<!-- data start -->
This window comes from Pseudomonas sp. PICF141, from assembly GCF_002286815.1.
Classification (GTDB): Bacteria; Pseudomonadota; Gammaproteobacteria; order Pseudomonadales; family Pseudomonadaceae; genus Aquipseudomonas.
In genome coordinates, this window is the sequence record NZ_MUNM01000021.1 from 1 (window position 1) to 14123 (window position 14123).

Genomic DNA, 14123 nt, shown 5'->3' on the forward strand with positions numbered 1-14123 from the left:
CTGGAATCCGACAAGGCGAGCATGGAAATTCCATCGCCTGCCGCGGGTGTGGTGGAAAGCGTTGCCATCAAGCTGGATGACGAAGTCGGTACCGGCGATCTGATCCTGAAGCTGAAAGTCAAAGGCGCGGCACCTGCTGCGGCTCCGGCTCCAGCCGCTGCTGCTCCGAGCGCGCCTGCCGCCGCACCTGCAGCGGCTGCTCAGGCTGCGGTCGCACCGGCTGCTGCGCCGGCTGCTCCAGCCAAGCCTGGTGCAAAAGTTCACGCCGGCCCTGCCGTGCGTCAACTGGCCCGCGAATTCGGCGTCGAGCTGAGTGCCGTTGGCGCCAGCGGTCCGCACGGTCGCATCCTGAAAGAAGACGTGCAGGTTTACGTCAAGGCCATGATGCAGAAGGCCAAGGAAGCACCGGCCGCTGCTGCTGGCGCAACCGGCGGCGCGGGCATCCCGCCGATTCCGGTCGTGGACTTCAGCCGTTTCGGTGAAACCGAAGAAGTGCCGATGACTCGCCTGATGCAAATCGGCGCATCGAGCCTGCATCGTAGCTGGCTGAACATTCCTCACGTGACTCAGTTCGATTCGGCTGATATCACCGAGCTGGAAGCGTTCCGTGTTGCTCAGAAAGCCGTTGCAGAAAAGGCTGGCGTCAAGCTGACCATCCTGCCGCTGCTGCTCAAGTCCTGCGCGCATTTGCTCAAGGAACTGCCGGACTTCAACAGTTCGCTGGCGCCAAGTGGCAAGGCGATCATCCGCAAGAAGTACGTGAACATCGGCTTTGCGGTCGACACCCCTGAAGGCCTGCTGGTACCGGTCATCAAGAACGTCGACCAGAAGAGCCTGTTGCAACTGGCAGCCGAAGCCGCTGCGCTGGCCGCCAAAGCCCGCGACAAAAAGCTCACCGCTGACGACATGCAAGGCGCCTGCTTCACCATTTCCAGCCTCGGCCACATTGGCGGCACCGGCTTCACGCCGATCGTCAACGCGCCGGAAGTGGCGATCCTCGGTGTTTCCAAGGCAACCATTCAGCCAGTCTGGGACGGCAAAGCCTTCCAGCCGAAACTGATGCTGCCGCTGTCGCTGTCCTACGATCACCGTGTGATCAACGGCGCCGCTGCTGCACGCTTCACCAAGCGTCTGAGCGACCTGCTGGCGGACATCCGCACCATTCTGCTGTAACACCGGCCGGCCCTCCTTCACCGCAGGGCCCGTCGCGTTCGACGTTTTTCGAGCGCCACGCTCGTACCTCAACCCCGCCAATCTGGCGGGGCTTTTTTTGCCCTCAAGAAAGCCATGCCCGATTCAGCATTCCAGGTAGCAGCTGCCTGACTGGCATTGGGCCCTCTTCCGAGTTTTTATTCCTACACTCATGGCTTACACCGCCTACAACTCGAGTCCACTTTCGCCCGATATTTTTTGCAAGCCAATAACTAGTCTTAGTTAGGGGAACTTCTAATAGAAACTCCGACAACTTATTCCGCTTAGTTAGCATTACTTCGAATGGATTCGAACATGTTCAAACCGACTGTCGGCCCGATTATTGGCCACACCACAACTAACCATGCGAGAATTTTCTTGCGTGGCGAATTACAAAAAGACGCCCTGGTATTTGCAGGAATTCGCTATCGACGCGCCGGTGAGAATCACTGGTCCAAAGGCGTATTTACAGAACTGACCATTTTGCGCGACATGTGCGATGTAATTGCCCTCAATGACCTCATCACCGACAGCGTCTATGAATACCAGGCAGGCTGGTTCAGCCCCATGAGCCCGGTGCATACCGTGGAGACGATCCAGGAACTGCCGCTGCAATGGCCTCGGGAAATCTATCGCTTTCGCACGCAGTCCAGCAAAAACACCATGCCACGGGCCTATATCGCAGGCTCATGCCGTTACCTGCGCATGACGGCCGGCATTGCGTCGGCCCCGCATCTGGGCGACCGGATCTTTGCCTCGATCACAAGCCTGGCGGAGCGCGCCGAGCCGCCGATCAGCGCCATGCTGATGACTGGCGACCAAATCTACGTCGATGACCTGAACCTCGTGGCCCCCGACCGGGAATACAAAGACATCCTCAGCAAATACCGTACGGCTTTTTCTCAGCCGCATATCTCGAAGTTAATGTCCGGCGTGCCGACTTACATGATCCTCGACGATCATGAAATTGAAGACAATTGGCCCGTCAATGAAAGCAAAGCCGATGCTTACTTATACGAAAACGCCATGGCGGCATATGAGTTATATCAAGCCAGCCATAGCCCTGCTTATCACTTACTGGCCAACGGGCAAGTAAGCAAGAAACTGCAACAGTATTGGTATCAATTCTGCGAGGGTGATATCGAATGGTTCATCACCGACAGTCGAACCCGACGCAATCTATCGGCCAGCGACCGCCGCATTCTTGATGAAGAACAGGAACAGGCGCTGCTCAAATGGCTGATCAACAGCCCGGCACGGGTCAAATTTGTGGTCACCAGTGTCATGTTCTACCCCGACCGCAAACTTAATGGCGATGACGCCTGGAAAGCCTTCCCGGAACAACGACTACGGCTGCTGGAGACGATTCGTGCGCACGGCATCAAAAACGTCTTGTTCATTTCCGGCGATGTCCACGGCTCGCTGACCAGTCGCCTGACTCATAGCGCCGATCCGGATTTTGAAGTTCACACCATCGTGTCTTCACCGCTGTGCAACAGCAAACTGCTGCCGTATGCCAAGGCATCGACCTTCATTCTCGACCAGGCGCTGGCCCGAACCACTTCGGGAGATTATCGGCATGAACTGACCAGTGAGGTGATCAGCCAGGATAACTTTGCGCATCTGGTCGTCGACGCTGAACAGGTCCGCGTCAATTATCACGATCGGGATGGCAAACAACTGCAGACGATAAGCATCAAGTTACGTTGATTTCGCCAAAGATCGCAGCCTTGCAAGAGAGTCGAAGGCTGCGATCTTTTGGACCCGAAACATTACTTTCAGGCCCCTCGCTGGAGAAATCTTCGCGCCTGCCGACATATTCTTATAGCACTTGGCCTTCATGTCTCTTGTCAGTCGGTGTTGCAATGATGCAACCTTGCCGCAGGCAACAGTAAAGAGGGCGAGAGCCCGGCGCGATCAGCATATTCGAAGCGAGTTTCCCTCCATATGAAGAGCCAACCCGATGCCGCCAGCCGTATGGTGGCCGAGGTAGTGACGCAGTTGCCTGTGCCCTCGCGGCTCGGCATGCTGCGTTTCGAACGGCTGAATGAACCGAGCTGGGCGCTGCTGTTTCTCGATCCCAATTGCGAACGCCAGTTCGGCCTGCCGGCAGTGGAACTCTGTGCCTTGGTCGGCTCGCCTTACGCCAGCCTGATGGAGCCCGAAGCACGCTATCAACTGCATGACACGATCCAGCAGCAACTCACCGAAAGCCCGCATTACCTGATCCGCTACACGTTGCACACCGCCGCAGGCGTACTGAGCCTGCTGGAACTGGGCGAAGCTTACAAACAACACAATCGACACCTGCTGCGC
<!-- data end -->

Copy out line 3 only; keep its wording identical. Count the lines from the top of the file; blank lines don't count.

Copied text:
In genome coordinates, this window is the sequence record NZ_MUNM01000021.1 from 1 (window position 1) to 14123 (window position 14123).